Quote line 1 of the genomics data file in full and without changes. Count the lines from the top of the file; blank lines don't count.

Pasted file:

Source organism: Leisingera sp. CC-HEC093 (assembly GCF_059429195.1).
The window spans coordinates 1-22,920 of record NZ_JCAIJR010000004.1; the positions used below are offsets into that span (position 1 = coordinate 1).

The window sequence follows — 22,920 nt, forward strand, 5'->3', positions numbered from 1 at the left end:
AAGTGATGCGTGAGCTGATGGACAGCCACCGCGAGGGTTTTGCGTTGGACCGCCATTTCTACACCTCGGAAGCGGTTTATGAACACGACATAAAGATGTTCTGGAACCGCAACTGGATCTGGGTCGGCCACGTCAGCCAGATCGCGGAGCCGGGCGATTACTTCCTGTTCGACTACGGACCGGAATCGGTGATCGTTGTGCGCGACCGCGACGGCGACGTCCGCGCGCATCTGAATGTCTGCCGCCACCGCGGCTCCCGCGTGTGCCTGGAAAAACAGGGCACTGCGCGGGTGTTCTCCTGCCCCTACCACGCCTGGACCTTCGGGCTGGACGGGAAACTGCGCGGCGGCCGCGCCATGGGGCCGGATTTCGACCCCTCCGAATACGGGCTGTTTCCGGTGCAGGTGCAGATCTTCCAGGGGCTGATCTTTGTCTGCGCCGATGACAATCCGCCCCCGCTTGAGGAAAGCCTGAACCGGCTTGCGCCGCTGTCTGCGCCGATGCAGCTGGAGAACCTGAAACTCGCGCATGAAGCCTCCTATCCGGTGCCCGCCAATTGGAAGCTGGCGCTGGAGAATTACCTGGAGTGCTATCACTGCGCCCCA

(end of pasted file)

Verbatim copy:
Source organism: Leisingera sp. CC-HEC093 (assembly GCF_059429195.1).